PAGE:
By |2018-12-13T18:46:41+01:00December 12th, 2018|What I've done|

Some combinations just work; Bacon and Eggs,  Fred and Ginger,  Tom and Jerry,  Sheringham and Shearer and - of course - Angus and Malcolm Young of AC/DC. Okay the last one might not be for everyone, but segues into the idea of this article. For universities developing solutions for in-year reporting to the Office for Students, there is a raft of material available. Most of which is provided by HESA as part of the 'Data Futures' Programme*. The most important of which is the Data Dictionary (or schema)which defines all the entities and attributes mandated for each reference point.  I've seen [...]

What is a business glossary and why do I need one?

By |2018-11-24T07:46:52+01:00November 23rd, 2018|What I've done|

What is it? A business glossary is a cornerstone of any successful data governance framework. It underpins much of the effort to assess, track and improve the data asset. A properly formed glossary is the foundation for driving up the utility of data. It does this by generating trust in that data because we know what it means, and the quality at which it is held. It is therefore an institution wide, agreed business view of the most important data and where it is used. As such, it's a key tool for data stewards and owners to move data out of [...]

Data Governance Interview by Nicola Askham

By |2018-10-06T10:29:32+01:00September 23rd, 2018|What I've done|

Alex has worked with over fifty UK universities, most of the sector agencies including University and Colleges Admissions Service (UCAS), Higher Education Statistics Agency (HESA) and the Quality Assurance Agency for Higher Education (QAA) and a host of practitioners in the Higher Education (HE) sector. Alex designed and developed the HEDIIP data capability framework, led the team to create the HESA in-year collection model and designed both a sector level and a HESA instance of a best practice data governance approach; and is currently working with universities to develop and implement their Data Governance frameworks, How long have you been working in [...]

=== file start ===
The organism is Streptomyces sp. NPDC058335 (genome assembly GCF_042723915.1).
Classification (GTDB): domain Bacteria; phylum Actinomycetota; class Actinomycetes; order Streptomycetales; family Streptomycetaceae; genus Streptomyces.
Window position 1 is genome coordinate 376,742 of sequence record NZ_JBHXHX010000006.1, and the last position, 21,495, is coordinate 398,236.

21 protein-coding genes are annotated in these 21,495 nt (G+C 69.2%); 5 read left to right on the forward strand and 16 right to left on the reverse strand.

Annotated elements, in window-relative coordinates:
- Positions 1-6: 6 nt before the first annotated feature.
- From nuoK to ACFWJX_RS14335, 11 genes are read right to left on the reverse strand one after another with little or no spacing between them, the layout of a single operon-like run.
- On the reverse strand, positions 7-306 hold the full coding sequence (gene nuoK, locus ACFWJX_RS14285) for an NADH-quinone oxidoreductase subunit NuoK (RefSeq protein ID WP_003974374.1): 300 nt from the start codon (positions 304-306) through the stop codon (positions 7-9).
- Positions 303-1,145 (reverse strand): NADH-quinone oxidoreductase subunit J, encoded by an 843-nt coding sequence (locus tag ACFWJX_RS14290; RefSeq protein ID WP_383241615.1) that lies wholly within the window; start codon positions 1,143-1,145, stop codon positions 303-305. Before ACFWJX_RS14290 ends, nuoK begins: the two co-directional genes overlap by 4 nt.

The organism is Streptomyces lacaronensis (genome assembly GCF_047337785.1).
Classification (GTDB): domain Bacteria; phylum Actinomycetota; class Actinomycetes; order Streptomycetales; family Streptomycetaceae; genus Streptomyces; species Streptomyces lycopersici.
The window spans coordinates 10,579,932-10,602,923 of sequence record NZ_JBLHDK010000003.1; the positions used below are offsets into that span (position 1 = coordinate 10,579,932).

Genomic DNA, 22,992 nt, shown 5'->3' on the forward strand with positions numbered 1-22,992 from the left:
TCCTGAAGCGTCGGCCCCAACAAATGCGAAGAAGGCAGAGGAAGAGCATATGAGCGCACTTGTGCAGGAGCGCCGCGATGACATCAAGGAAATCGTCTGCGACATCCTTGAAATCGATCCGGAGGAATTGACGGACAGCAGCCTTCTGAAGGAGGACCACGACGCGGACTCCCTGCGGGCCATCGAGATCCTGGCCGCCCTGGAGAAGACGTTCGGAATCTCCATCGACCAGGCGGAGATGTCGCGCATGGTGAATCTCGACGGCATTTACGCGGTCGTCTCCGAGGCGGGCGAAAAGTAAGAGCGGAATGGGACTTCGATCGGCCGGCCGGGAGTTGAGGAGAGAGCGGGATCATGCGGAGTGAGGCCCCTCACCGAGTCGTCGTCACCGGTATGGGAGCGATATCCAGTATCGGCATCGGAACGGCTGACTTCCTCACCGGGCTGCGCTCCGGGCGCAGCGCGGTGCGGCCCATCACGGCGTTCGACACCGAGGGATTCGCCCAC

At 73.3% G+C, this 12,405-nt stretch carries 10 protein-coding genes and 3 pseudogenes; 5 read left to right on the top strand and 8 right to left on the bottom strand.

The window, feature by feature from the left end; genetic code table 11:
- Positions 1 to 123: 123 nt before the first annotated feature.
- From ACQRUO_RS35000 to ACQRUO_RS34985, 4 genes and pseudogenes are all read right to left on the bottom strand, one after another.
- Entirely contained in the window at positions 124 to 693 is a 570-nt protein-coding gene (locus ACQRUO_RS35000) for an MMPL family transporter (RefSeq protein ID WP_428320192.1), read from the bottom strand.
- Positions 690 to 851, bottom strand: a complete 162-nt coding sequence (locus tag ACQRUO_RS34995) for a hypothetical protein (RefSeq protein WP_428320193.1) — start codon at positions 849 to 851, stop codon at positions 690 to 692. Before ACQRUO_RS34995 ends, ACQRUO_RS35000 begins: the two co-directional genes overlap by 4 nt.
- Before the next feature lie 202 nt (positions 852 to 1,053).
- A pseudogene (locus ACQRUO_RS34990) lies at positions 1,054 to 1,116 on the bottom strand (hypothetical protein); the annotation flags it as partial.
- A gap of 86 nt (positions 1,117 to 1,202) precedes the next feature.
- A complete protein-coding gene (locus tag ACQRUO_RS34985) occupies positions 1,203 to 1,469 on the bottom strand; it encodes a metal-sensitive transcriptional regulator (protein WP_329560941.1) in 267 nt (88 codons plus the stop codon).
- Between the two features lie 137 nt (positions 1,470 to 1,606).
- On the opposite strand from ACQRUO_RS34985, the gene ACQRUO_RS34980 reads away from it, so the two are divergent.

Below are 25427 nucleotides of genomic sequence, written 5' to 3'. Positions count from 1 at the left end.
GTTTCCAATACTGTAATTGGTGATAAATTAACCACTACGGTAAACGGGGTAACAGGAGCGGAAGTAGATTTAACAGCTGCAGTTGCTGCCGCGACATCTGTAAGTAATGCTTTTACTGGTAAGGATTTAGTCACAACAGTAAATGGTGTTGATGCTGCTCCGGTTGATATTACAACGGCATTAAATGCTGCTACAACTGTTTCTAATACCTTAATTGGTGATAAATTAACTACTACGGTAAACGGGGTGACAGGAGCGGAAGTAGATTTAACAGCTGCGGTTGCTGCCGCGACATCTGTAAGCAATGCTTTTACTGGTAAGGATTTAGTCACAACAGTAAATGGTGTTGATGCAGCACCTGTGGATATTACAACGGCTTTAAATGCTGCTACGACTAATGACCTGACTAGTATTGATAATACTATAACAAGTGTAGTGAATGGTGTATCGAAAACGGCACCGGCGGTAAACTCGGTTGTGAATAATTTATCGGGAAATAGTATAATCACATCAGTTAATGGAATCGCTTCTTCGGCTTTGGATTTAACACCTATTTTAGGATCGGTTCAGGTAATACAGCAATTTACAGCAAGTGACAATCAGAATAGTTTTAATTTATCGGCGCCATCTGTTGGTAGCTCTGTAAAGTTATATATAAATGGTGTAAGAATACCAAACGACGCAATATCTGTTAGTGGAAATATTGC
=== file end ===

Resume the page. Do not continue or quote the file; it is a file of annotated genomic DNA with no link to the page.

I think therefore I am….

By |2018-10-05T16:48:16+01:00August 30th, 2018|What I've done|

Sourced from the ever wonderful memegenerator.com … probably extremely frustrated. And, frankly on some kind of list, double underlined for wanton neologism and crimes against innocent nouns. There's a nebulous link between that frustration, and the argument I'll be advancing about Excel. Specifically, its widespread use as a records management system is symptomatic not causal. Context is everything here; Excel is clearly brilliant at what it's designed to do. From 20 cells to budget a weekly shop to complex multi-page epics forecasting global sales. Unfortunately, it's even more successful at what it wasn't designed for - a repository for [...]

Does Data Governance have an image problem?

By |2018-10-05T20:50:06+01:00July 15th, 2018|What I've done|

We need to talk about Colin. Data Governance is a damaged brand, apparently. The first word is mostly thought of as someone else’s problem while the second acts as an axiomatic proxy for tedious bureaucratic processes. If perception is indeed truth, the obvious solution is a vigorous re-brand to catch the zeitgeist of whatever is exercising those holding budgets and organisation priorities. This is exactly the same conversation we had – and are still having – around the value of Enterprise Architecture. Both suffer from definitional drift and a patchy history of visible delivery. The temptation [...]